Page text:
Semi–Automatic Systems

When automatic welding is not advisable due to different reasons, the most prospective welding technology employed at the present time in the construction of cross country pipelines is one which combines manual stick welding (either basic or cellulose) for the root pass with semi–automatic welding of fill and cap passes using flux–cored wire such as Innershield.

The equipment needed for this technology comprises:

The advantage of self–shielded flux–cored wire (FCAW–SS) Innershield lies in its high deposition rate and the fact that it requires no gas.


semi–automatic welding


Over the last few years a new technology of semiautomatic welding has emerged in which the root pass
is welded by wire using the STT process, and the fill and cap passes are welded using Innershield

There are numerous advantages to using this method: guaranteed penetration, the lowest hydrogen content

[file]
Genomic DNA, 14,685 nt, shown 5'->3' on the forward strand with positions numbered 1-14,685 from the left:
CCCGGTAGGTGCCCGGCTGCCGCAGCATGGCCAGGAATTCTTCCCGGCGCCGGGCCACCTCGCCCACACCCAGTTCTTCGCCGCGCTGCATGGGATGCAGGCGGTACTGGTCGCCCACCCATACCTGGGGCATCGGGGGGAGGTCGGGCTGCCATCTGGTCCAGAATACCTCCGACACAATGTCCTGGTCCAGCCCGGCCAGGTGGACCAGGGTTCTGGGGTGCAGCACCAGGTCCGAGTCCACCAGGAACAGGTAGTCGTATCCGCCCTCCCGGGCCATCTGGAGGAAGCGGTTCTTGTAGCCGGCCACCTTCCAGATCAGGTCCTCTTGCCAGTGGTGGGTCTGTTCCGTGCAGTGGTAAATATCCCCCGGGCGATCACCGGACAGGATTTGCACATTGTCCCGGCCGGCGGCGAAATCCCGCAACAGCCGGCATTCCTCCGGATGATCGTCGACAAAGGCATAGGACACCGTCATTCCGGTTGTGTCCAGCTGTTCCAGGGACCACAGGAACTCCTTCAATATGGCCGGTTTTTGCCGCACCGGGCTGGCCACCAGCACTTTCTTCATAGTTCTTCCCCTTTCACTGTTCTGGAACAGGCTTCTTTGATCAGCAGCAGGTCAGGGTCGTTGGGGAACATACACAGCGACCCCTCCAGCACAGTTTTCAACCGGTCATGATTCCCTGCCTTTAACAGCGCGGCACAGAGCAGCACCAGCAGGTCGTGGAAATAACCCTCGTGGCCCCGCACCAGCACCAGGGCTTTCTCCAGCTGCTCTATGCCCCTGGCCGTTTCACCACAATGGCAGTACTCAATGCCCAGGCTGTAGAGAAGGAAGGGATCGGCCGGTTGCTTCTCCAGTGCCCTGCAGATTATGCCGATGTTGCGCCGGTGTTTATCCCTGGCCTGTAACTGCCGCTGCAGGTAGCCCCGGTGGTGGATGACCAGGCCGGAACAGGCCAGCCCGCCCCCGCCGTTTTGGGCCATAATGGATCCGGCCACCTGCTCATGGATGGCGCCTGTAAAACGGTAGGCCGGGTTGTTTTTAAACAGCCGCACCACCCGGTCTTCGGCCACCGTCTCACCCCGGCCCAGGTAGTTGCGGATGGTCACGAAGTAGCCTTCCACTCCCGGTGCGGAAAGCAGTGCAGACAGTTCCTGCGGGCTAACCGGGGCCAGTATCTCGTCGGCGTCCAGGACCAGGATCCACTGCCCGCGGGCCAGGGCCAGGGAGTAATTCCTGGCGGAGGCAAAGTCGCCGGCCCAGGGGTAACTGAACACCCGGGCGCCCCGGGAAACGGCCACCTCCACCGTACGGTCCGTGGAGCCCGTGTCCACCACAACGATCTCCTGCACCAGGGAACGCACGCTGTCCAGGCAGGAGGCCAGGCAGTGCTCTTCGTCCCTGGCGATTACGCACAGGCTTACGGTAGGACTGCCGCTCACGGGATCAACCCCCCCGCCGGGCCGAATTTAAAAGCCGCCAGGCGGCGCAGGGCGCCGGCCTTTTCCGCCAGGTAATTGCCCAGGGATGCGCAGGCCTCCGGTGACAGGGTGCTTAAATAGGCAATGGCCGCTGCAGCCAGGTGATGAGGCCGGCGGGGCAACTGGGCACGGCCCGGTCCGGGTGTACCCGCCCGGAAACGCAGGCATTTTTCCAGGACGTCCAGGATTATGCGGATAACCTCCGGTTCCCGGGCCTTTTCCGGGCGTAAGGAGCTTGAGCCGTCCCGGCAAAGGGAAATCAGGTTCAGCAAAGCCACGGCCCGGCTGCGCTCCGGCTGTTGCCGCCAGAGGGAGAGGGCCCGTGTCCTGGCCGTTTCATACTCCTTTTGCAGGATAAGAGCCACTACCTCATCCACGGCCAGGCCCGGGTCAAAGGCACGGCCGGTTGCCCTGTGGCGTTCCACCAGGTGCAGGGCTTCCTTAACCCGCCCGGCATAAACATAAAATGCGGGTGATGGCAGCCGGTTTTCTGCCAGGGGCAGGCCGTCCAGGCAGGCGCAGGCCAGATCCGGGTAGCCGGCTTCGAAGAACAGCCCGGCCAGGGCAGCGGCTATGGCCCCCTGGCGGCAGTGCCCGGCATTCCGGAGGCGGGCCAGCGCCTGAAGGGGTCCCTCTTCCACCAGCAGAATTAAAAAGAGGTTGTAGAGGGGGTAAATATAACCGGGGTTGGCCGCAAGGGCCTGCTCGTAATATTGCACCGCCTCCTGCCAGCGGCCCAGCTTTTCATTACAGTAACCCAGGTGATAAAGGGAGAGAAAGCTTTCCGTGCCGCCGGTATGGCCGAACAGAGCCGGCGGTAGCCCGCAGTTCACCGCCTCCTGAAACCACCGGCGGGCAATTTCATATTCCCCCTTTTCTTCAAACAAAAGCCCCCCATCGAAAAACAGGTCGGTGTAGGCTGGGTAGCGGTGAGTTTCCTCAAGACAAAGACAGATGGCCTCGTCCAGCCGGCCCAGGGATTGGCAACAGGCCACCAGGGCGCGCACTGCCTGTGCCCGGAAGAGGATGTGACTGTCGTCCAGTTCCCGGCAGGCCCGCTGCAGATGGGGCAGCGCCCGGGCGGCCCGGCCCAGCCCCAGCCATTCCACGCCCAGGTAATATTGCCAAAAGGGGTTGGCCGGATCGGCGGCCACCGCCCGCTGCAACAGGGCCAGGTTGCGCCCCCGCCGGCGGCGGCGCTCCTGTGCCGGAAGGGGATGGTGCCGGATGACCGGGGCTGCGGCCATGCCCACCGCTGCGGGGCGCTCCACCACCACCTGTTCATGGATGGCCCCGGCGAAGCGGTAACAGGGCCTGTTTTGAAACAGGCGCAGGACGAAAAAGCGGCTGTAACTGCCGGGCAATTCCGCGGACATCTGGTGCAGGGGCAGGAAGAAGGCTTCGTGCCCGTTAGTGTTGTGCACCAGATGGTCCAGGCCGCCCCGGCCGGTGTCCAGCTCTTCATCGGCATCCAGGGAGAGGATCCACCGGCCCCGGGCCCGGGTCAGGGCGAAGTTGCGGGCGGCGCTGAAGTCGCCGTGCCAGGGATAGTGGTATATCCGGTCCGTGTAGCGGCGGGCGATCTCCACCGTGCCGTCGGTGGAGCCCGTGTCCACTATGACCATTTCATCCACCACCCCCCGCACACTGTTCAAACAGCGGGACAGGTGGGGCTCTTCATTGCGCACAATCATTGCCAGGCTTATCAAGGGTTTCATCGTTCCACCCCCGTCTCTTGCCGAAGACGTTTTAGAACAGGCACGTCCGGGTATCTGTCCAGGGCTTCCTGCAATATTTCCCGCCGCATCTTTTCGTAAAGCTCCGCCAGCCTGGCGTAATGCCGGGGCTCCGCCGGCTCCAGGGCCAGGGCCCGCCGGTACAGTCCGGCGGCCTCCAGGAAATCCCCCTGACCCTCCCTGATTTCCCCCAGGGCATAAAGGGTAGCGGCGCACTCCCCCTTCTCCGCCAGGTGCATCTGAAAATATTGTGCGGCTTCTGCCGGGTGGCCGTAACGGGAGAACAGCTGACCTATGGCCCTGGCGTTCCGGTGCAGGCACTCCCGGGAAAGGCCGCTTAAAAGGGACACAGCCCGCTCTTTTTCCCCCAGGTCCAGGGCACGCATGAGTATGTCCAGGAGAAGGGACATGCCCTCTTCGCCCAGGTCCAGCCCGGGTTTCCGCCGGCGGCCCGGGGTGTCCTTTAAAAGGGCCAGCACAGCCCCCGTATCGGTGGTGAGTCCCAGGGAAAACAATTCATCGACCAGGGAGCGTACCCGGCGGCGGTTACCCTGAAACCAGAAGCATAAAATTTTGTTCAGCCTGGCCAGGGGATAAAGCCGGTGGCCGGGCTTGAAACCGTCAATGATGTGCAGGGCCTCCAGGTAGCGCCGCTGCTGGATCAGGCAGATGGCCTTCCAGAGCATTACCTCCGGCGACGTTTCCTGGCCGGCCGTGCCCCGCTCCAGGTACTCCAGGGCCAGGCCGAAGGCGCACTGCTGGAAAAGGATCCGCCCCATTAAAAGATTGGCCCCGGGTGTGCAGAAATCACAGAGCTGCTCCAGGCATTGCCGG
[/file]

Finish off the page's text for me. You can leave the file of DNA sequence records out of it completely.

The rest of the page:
in the weld metal, a magnificent back bead, high production characteristics, lack of smoke and spatter, less skill required of the welder. These advantages clearly outweigh the small inconvenience of needing to use gas
for the root pass.

Success has been achieved in using semiautomatic welding for the entire girth weld with STT
from the root pass to the cap pass, all on a pipe with wall thickness up to 10 mm.


welding with STT process
Nearly no spatter!


When wall thickness exceeds 12.7 mm, a combination of technologies is recommended, in which the root is welded with STT, while the fill and cap passes are welded with Outershield wire in a gas environment. The use of Outershield flux–cored wire, with its high arc deposition rates, increases welding productivity even more without any additional overheads.

A set of equipment for semi–automatic welding with STT includes:

A set of equipment for welding the fill and cap passes
(in situations where they are not welded with STT) includes:

  • welding power supply (CV);
  • wire feeder with welding torch and adapter.